Sonic Mania 1.1

Go on fun adventures with your favorite digital Sonic characters

  • Category:

    PC games

  • Version:


  • Program available in:In English
  • Program license:Full Version
  • Vote:
    9.9 (14)

Sonic Mania is a trip back down memory lane, packed with some of the best experiences in the blue hedgehog's long and storied history, stuffed in a 2D platformer that draws from the sense of speed and nostalgia that defined the golden days of the Sega Genesis. Sonic the Hedgehog fans have had to deal with a lot of ups and downs over the years, and recently, the low points have long outweighed the high ones. The move to 3D gaming resulted in a lot of poorly regarded games, as Sega never quite seemed to figure out how to make the thrilling and unfettered sense of speed work when adapting to the third dimension. Sonic Mania recognizes the strengths of the franchise and captures the feel that made gamers first fall in love with the titular character. Their approach to capturing this magic is somewhat unorthodox, drawing in amateur modders who have spent years developing unofficial fan games. By pulling in these fans, they've managed to hit gold, creating perhaps the most comprehensive Sonic the Hedgehog game of all time.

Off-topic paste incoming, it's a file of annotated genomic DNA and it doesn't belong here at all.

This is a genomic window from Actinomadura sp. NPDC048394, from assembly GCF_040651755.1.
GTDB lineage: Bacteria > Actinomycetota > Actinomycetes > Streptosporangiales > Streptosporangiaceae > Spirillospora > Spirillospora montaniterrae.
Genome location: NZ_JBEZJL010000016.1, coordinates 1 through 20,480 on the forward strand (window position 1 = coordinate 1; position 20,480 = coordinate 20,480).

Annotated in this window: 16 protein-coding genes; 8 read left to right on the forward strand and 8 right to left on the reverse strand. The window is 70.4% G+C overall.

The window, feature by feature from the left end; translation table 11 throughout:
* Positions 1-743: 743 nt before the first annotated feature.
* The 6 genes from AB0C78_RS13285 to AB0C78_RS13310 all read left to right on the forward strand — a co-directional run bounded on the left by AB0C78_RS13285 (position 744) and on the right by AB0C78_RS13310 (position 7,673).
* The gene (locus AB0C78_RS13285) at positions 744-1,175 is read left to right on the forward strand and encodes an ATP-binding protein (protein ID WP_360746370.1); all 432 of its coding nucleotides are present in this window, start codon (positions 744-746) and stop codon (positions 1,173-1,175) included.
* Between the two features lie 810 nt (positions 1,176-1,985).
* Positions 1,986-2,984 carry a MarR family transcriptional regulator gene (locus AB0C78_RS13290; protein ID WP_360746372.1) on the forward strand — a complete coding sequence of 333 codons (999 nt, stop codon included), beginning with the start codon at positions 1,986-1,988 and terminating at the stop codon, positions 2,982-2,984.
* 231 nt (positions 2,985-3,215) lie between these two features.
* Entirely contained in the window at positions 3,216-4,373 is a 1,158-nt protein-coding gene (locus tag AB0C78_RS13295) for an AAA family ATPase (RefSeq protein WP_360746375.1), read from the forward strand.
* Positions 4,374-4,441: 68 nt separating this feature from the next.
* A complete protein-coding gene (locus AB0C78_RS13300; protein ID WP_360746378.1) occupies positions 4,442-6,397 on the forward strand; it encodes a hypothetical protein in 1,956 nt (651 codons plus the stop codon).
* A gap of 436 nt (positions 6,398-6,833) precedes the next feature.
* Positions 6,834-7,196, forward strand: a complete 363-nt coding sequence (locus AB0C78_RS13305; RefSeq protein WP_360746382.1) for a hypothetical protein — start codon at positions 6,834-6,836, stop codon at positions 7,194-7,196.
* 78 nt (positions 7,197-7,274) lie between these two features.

Sonic Mania is a game that absolutely drips with love, and that's in no small part due to the inclusion of fans in the development process. There are a lot of remixes here, with sprite sets that draw from the most beloved early games and restructuring them in challenging and interesting games. But this isn't a simple greatest hits collections with some minor alterations made for the sake of creating a new experience. The look of the levels may be familiar, but they build on that familiarity in interesting ways and then turn them on their heads. Players who were raised on Sonic will feel like they're coming home again, as all the old moves are intact and replaced only with a new drop dash move. It's a game that recognizes the inherent simplicity that's at the core of a great Sonic experience and doesn't try to fix what's already broken.

Where the game really finds its stride is in the boss encounters. While bosses have been a big part of the franchise from the very first installment, and they've always required unique strategies to overcome, Sonic Mania pushes the dial to 11 in terms of creativity. All in all, they count about two dozen, and they run the gamut from traditional platform bosses that require you to learn the patterns and exploit them to more irreverent affairs like a matching puzzle fight built on the Mean Bean Machine spin-off game.

If there's any significant problem with the game, it's that it's almost too in love with its source material. If it's been a while since you've played the Sonic series, you may have trouble distinguishing this new iteration from the source material. But the missteps that have been taken in the intervening years may be a good sign that going back to basics is the only conceivable route for the series.


  • A back to basics approach that captures the inherent charm of the franchise
  • A wide array of colorful and creative boss battles


  • Death by off screen enemies and attacks can sometimes feel cheap
  • Very short run time by modern standards

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